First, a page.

Chances are, you know that xylitol, a sweetener, is toxic to dogs. But you may be surprised by what types of products can contain this ingredient, including items that are not supposed to be edible.
While we know you’d never intentionally feed this stuff to Fido, we also know that accidents happen. If one day your pup decides to get into something that he’s not supposed to, try to determine what he’s consumed and if it may contain toxic ingredients like xylitol. The sooner you know, the better chance you have to prevent poisoning.
If you suspect your dog has eaten anything that is toxic to his health, call the ASPCA Animal Poison Control Center (open 24/7) at (888) 426-4435, and / or your local vet or emergency vet. (Tip: it’s a good idea to keep all these numbers saved in your phone!)
For your awareness, check out these unexpected items that may contain xylitol.
1. Packaged Goods & Baking Mixes
Pet parents that commonly purchase items that are sugar-free need to be especially aware of foods containing xylitol in their pantry. These items can include Jell-o, pudding mixes, cake and cookie mixes, even ice cream and yogurt.
2. Candies, Gum & Mints
Sugar-free gum, mints, and candy can be found tossed on counters and in purses in many households. If your pup ever gets into any of these items, be sure to enlist emergency help.
3. Jams, Syrups, Condiments, Honey, & Raw Xylitol
Even your fridge and pantry staples may contain this sugar substitute. Also, those who bake sugar-free confections using this sweetener should refrain from feeding treats made with this ingredient to Fido.
4. Protein Bars & Powders
Some high-protein health foods use xylitol as a replacement for calorie-filled sugar.
5. Flavored Waters & Drink Powders
While it’s a good idea to scan any ingredient panel, be extra careful with drinks that promote health, weight loss, or energy, or are labelled “diet” or “sugar-free,” when it comes to checking for xylitol.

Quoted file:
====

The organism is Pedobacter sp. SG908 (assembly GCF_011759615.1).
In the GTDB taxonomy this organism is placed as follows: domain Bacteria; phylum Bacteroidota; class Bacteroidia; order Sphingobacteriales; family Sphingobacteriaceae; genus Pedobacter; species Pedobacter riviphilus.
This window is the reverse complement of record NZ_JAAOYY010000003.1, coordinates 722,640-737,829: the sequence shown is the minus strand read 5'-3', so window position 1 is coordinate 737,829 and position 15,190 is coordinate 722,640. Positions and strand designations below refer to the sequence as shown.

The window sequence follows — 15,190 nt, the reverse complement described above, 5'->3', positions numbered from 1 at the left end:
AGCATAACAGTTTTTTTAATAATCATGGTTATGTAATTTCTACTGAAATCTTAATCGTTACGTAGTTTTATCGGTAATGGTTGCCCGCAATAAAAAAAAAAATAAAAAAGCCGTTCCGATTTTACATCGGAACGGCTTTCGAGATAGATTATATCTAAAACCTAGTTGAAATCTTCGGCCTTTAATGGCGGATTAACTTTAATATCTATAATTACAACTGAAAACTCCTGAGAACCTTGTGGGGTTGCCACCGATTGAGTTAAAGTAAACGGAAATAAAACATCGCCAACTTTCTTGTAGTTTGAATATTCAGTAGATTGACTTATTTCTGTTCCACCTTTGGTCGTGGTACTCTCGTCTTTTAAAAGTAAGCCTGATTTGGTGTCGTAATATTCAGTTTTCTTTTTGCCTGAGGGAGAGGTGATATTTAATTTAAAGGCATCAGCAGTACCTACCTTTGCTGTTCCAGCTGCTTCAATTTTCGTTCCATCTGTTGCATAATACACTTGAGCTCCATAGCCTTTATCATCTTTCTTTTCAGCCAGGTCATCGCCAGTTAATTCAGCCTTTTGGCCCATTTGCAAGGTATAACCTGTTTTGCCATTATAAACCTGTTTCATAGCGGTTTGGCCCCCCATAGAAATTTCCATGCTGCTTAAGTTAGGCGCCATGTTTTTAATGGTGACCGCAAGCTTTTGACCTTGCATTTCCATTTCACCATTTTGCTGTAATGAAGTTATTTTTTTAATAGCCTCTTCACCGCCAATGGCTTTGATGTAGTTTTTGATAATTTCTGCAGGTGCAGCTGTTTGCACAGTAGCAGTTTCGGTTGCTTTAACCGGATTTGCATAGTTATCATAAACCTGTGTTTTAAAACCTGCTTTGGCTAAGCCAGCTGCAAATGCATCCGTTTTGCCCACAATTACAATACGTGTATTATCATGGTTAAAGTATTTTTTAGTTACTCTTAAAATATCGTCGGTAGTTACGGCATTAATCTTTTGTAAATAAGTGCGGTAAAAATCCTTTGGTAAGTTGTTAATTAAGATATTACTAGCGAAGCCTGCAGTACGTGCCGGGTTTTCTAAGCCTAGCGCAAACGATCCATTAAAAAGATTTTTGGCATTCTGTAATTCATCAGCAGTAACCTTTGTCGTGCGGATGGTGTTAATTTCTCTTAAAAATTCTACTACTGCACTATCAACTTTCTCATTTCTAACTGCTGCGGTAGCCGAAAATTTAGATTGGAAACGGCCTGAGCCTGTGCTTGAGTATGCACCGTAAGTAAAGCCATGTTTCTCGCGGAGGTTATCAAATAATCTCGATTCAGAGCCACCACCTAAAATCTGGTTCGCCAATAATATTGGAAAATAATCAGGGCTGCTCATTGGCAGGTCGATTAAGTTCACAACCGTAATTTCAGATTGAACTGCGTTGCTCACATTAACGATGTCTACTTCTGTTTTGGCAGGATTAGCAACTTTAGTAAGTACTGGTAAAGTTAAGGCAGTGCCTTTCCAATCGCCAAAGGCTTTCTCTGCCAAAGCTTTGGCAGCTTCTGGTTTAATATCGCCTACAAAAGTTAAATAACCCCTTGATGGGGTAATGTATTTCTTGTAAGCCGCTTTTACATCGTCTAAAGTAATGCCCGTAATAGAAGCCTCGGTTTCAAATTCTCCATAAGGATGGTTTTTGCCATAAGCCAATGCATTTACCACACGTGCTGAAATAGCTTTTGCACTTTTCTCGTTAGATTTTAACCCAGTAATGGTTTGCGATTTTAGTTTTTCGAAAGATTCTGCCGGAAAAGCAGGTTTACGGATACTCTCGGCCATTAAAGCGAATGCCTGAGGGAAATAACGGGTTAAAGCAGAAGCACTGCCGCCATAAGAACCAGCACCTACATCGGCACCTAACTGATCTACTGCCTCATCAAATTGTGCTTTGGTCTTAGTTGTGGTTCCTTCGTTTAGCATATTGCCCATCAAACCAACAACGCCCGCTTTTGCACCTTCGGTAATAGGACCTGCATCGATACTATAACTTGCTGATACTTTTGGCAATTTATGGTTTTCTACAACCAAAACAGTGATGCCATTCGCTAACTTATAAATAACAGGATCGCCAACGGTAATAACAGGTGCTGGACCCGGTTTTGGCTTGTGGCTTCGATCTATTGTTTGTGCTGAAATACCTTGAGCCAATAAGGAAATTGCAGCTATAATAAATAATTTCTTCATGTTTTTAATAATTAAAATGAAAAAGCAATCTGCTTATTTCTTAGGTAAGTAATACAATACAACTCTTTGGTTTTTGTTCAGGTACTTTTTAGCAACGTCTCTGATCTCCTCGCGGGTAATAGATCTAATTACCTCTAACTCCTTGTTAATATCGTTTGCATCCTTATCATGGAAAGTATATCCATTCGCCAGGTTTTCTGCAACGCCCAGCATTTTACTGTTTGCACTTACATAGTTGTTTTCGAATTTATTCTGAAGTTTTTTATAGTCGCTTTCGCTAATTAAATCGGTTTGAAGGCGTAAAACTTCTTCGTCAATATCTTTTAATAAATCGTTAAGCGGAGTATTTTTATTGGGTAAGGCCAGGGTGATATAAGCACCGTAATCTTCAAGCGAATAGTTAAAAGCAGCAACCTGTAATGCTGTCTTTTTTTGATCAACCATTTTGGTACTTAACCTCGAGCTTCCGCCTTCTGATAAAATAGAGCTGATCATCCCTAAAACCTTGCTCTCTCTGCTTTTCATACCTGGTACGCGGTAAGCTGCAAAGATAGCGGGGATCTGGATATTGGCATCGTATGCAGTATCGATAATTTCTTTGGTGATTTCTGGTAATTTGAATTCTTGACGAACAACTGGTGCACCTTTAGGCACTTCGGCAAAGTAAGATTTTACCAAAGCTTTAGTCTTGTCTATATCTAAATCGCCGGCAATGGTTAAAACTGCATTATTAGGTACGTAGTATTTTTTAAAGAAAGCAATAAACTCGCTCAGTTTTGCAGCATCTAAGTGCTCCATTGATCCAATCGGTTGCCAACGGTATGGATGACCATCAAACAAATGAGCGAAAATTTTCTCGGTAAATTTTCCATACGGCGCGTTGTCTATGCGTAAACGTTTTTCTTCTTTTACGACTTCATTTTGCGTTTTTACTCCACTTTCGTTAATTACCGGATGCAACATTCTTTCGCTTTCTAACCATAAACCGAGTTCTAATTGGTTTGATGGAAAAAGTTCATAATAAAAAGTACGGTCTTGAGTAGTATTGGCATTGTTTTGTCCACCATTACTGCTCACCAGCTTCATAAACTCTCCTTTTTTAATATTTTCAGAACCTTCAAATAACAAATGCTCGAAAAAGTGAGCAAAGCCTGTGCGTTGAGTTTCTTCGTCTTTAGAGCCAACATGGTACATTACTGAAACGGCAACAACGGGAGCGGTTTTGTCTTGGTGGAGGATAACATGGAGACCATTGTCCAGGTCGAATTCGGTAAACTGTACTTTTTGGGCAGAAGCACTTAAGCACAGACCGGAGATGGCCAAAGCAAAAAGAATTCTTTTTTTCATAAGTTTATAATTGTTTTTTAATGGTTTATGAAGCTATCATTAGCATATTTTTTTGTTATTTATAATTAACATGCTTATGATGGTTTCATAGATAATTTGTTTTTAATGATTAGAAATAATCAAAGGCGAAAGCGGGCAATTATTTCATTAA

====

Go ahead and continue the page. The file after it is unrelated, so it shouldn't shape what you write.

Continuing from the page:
You already know that if your canine consumes chocolate, you need to seek emergency medical care. But if that chocolate contains xylitol, it’s even more urgent.
7. Peanut Butter & Nut Butters
Some nut butter brands have snuck in xylitol as a lighter sugar replacement. Many dogs love to snack on peanut butter, which is normally okay if it’s all-natural and given in small amounts. Just make sure that your pup’s favorite Kong stuffer doesn’t contain this toxic ingredient!
8. Dental Products
Sugar is bad for your teeth, yet dental hygiene products usually have a sweet, minty taste. That’s why xylitol is a common ingredient in toothpaste, mouth wash, mouth sprays, whitening products–and even nasal sprays. This is one of the many reasons that human toothpaste should never be used to brush your dog’s teeth. Make sure to keep these products inaccessible to curious canines!
9. Medicines, Vitamins, & Supplements
While your dog should NEVER consume any of these items (at least, not without consultation from your vet), you should know that one of the many ingredients that are dangerous to dogs could include xylitol.
10. Cosmetics, Body, Face, & Hair Products
Sometimes, there is no rhyme or reason as to why our pups choose to chew (and swallow) certain non-edible items. For this reason, check your makeup, body, face and hair products for mentions of xylitol and keep out of snout’s reach. Even if the products you buy don’t contain this ingredient, consumption is certainly cause to seek emergency help.
There are a couple even more surprising products that can contain this ingredient. Parents of pups who love stealing laundry should know that certain brands of athletic clothing have pieces that contain xylitol. And for those with little ones, some pacifier wipes and bottle wipes can also have the ingredient in them. Who knew?!
This list was compiled from preventativevet.com. Click the link for more information, as well as a guide to specific products and brands that contain xylitol. As products on the market are constantly changing, it’s always safest to scan the ingredient lists of the products in your home, and make sure that toxic items are safely out of your dog’s reach. Knowledge is power, and the best way to handle an emergency is to be prepared!